Traditionally, medical school training has emphasized appropriate treatments for the average patient. Yet, experienced physicians know that each patient is unique, with distinct responses to treatment and varying complications.
David L. Valle, M.D., director of the McKusick-Nathans Institute of Genomic Medicine at Johns Hopkins University, explored this paradox from the genomic perspective as the first speaker in a seven-lecture series, Genomics in Medicine, held Dec. 2, 2011, at Suburban Hospital, in Bethesda, Md. The lectures, which will be held monthly through July 2012, are sponsored by the National Human Genome Research Institute (NHGRI), in collaboration with Suburban Hospital and the Johns Hopkins University School of Medicine.
"We have an opportunity to move medicine from a very successful level to a new plateau," Dr. Valle said. "I think the way we will do that is by individualizing medical care."
Dr. Valle actively participated in research for the Human Genome Project, completed in 2003, and continues to discover surprising insights from the genome. A genome sequence plots the order in which the DNA molecule is organized in living organisms. The human genome is comprised of 3.2 billion nucleotide bases that have a particular order and provides the instructions for the form and function of the cells of our body.
According to Dr. Valle, once the reference human genome was decoded, researchers turned their attention to understanding genetic variation in the genome. Towards that end, researchers created a map of common variations in the human genome based on haplotypes, which are blocks of genetic variants inherited together. The HapMap (www.genome.gov/11511175/About-the-International-HapMap-Project-Fact-Sheet) was completed in 2005.
Since then, advances in understanding human variation have progressed with the 1000 Genomes Project (www.genome.gov/27528684/1000-Genomes-Project). The goal of this current effort is to compile the genomes of 2,500 individuals from around the world and to catalog at least 90 percent of the most common genetic variations.
"We can look forward to having a pretty good handle on all the genetic variations we have in common," Dr. Valle said. "We will continue to find rare [genetic]variation going forward."
Dr. Valle will contribute to this effort as the principal investigator on a recently announced rare disease project. In December, NHGRI awarded $16 million to three institutions to sequence thousands of genomes of people with rare disorders (www.genome.gov/27546261/2011-Release-NHGRI-broadens-sequencing-program-focus-on-inherited-diseases-medical-applications). The project's overall goal is to identify genetic variants responsible for the rare disorders, facilitate the rapid and accurate diagnosis of rare disorders and, eventually, develop new therapeutic approaches.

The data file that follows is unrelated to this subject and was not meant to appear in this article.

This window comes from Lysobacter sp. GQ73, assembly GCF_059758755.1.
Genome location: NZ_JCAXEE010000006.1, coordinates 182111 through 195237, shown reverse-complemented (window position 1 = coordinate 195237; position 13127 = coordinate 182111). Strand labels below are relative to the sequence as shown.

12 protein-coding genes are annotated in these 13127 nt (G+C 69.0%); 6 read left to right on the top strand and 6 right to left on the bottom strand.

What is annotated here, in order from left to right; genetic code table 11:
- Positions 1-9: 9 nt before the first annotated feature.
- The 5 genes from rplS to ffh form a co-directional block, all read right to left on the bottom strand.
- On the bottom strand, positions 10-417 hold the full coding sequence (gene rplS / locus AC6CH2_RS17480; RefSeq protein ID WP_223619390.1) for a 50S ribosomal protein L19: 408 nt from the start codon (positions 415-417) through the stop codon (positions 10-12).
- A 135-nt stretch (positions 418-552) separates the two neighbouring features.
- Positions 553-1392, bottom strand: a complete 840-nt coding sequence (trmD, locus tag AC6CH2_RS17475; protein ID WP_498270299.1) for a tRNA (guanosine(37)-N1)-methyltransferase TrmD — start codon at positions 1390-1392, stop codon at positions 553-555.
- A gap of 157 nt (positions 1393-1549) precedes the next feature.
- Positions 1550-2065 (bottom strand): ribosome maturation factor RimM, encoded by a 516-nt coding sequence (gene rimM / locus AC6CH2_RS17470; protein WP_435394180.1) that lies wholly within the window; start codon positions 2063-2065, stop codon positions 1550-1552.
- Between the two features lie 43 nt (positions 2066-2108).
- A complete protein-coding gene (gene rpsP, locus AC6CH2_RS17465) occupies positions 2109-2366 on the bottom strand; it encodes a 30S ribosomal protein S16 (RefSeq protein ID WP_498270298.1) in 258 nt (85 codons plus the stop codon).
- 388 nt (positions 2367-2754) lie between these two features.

Such a goal is possible due to declining costs in sequencing and faster sequencing speeds, Dr. Valle said. The cost of sequencing a million high quality DNA base pairs has steadily declined, from $10,000 in the year2000, to $1 in 2011. Faster sequencing speeds mean that in 2011, 30,000 human genomes will be sequenced and available in databases, as opposed to 2010, when only 25 to 30 human genomes were sequenced and available.
The wave of genomic progress will impact how doctors treat disorders and prescribe drug therapies, according to Dr. Valle, particularly regarding drug dose and response. Individualized medicine has already impacted some cancer treatments. For example, acute lymphoblastic leukemia, the most common form of childhood cancer, is cured in the great majority of children using currently available medications, but there are serious side effects. Researchers are now studying how to reduce the drugs' side effects by better understanding the genetic variations responsible for drug metabolism and response.
The next two talks in the Genomics in Medicine lecture series focus on breast cancer. In January, NHGRI's Genome Technology Branch Chief Lawrence Brody, Ph.D., will present: "An introduction to genomics: breast cancer genes, risk assessment and screening." Dr. Brody will explain how the makeup of a woman's genes is the strongest (but not only) determinant influencing her risk of breast cancer. Then, in February, Stanley Lipkowitz, M.D., Ph.D., from the National Cancer Institute's Laboratory of Cellular and Molecular Biology,, will present: "An introduction to genomics: breast cancer diagnosis and treatment."
For more information about the Genomics in Medicine lecture series, please go to: www.genome.gov/27546022/20112012-Genomics-in-Medicine-Lecture-Series
Advanced registration is not required; however, those requesting continuing medical education (CME) credits are asked to sign in on-site.
Last Updated: December 22, 2012